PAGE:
The 2020 Census Questions Every U.S Household Will Be Asked, Annotated For the national head count, all U.S. households will encounter the question: "Is this person a citizen of the United States?"
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The 2020 Census Questions Every U.S Household Will Be Asked, Annotated

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The 2020 Census Questions Every U.S Household Will Be Asked, Annotated

The 2020 Census Questions Every U.S Household Will Be Asked, Annotated

The 2020 Census Questions Every U.S Household Will Be Asked, Annotated

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  • <iframe src="https://www.npr.org/player/embed/598018163/598053691" width="100%" height="290" frameborder="0" scrolling="no" title="NPR embedded audio player">
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Updated 4:25 p.m. ET, August 6

The U.S. Census Bureau has released the questions for the upcoming 2020 count. They include a question about citizenship as requested by the Justice Department and approved by Commerce Secretary Wilbur Ross, who oversees the census. For the national head count, the Census Bureau is planning to ask all U.S. households: "Is this person a citizen of the United States?"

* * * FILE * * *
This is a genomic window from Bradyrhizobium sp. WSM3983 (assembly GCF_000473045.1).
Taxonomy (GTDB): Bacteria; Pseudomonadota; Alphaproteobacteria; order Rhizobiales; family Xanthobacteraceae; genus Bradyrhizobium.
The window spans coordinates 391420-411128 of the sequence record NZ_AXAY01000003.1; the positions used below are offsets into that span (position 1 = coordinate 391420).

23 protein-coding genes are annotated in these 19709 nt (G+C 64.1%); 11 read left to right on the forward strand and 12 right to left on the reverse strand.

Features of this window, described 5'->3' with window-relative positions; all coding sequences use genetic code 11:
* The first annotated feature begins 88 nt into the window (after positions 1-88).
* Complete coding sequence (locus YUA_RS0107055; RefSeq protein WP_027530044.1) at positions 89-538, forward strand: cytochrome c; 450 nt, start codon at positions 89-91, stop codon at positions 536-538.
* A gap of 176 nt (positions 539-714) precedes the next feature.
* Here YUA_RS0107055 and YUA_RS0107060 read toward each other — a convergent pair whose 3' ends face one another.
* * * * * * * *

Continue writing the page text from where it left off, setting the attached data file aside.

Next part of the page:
The citizenship numbers are needed to enforce the Voting Rights Act's protections against voting discrimination, according to the Census Bureau's report to Congress. Critics of the citizenship question, including California's state attorney general, have been filing lawsuits to try to remove it from the 2020 questionnaire.

Other notable changes to the 2020 census form include new write-in areas for white and black origins for the race question and the distinction between opposite-sex and same-sex couples in the response categories for the relationship question.

We've annotated the major changes to the questions and some of the noteworthy features of the census below, explaining the reason behind — and some pushback against — questions on Hispanic/Latino origin, white and black origins, Asian and Pacific Islander groups, as well as same-sex and opposite-sex relationships.

Hispanic/Latino origin:

Read more here.

White and black origins:

Read more here and here.

Asian and Pacific Islander groups:

Opposite-sex and same-sex couples:

Read more here.